Polk County Criminal Court hears all criminal cases in Polk County. Below you will find specific information about criminal cases and how they are handled in Polk County.
Burden of Proof
The burden of proof is always on the prosecution in a criminal trial. In other words, the prosecution has to prove beyond a reasonable doubt that the defendant committed the crime. The defense must only prove that there is a reasonable possibility that the defendant did NOT commit the crime. If the prosecution cannot prove that the defendant committed the crime beyond a reasonable doubt, the jury will be instructed to find the defendant not-guilty.
Polk County Prosecutor
For criminal cases in Polk County, the prosecutor will be a representative of Polk County. The Polk County prosecutor reviews all evidence and ultimately decides whether to file or dismiss charges in the case. Most of the time, the prosecutor has leeway in plea negotiations and determines how the case will be prosecuted.
The Right to Trial by Jury
The Sixth Amendment of the United States Constitution guarantees the right to a trial by a jury. This is applicable for when the crime can carry a sentence of 6 months in jail OR a $500 fine, these are known as “Serious Crimes”. The defendant can also waive their right to a speedy and public trial.
Arraignments in Polk County
During an arraignment in Polk County, a defendant appears before the court and the judge reads the charges that have been filed against the accused and also informs the defendant of his/her rights. During the arraignment in Polk County, the defendant can choose to plead one of the following 1) Guilty 2) Not Guilty or 3) No Contest. If the defendant enters a plea of Not Guilty, a date for trial is set. In the event of a Guilty or No Contest Plea in Polk County the defendant may be sentenced at that time or the sentencing may take place at a later date.
If guilty, who sentences the defendant?
If the defendant is found guilty after the trial, the defendent will be sentenced. In some cases, this can occur at the same hearing the defendant is found guilty in court, in other cases a separate hearing will be required. Often the prosecution will request a particular sentence for the defendant and the judge will determine whether to enforce this sentence or impose a different sentence for the defendant.
A Plea Agreement, sometimes known as a Plea Bargain is an agreement between the prosecution and the defendant, where the defendant pleads guilty or no contest often in exchange for a lesser charge or lighter recommended sentence. A large majority of criminal cases end in a plea agreement. In Polk County you can inform your attorney to negotiate with the prosecution to attempt to come to a plea agreement, but this is dependent upon the charge severity and also the prosecutors willingness to accept a plea deal.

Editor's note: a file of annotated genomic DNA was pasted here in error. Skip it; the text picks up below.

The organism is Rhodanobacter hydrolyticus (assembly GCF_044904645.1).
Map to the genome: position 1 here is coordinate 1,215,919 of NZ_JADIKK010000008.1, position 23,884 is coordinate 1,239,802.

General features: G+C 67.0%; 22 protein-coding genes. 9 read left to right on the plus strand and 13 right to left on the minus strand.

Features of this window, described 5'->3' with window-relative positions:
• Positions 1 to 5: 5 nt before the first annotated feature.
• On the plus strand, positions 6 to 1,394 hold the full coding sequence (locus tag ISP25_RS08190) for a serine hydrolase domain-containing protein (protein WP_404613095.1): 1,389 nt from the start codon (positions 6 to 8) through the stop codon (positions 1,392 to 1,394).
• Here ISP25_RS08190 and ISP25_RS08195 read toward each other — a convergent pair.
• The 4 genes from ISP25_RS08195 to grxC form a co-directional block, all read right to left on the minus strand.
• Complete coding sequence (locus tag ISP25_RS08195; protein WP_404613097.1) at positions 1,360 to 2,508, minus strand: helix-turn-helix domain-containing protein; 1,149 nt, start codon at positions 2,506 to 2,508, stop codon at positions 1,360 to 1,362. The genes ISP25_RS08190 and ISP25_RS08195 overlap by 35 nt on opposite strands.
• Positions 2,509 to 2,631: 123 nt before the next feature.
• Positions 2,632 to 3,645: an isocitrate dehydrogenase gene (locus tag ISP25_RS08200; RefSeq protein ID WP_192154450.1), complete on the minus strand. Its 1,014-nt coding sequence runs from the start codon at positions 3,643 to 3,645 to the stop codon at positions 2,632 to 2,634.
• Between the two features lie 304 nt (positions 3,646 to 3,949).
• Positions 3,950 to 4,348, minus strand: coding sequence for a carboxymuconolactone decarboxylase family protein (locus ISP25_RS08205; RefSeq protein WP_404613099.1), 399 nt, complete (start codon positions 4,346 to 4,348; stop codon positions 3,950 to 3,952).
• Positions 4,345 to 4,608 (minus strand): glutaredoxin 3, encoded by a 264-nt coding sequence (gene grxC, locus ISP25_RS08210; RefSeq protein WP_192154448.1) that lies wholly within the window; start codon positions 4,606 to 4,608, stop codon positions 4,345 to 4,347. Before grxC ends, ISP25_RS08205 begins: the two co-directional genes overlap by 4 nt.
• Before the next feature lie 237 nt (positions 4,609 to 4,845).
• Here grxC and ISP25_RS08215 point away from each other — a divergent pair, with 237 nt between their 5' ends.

Required Court Appearances in Polk County
Any required court appearances in Polk County Criminal Court must be attended by the defendant. Failure to appear in court at your required date and time may result in the judge issuing an arrest warrant.
Can I appeal a guilty verdict?
If found guilty, a defendant may decide to appeal his case to an appelate court. The appellate court will not retry the case, they will examine the proceedings in the lower court to make sure they were done in a legal manner. The appellate court can either uphold the original conviction, or determine that due to errors made in the original trial, that there must be a retrial, resentencing or a complete dismissal of the charges.
The Right to Counsel
The Fifth and Sixth Amendments to the U.s. Constitution give defendants in criminal cases the right to counsel/attorney. If you cannot afford an attorney one will be appointed to represent you. Like other rights a defendant has, this one can be waived as well and alternatively you can choose to represent yourself.
What is Jury Deliberation?
After both the prosecution and defense have presented their cases, the judge in the case will provide instructions to the jury about what they must decide. The jury will be dismissed to the jury room where they will deliberate about the guilt or innocence of the defendant. After reaching a unaminous decision, they return their decision to the court where it is read aloud in the courtroom. If the jury is unable to reach a unaminous decision, the jury is deadlocked, also known as a hung jury, in which a mistrial will be declared.
Polk County Criminal Court locations
Criminal proceedings take place in the Polk County Criminal Courts. A list of the criminal courts are located here.
Where can I get help for my Polk County criminal case?
The 6th amendment of the United States Constitution provides a criminal defendant with the right to an attorney. As read in the miranda rights, this means that if a defendant cannot afford to hire a private attorney a legal attorney will be appointed to the defendant to represent him at no cost to the defendant. This is often a public defender. In addition, the court clerk for Polk County will also be able to provide general information about a specific criminal case. The clerk can only provide information and is not an attorney so they cannot provide legal advice, only a licensed attorney can provide legal advice about what the best options for are for your particular case.
Polk County Criminal Court Locations
Polk County Circuit Court
Address: 1005 West Main Street, Suite 300, Balsam Lake WI 54810
Phone: 715-485-9299 Fax: 715-485-9262
City of Amery Municipal Court
Address: 118 Center Street, Amery WI 54001
Phone: 715-268-6567 Fax: 715-268-4870
City of St. Croix Falls Municipal Court
Address: 710 Highway 35 South, St. Croix Falls WI 54024
Phone: 715-483-1533 Fax: 715-483-1436
Village of Osceola Municipal Court
Address: 310 Chieftain Street, PO Box 217, Osceola WI 54020
Phone: 715-294-2090 Fax: 715-294-2210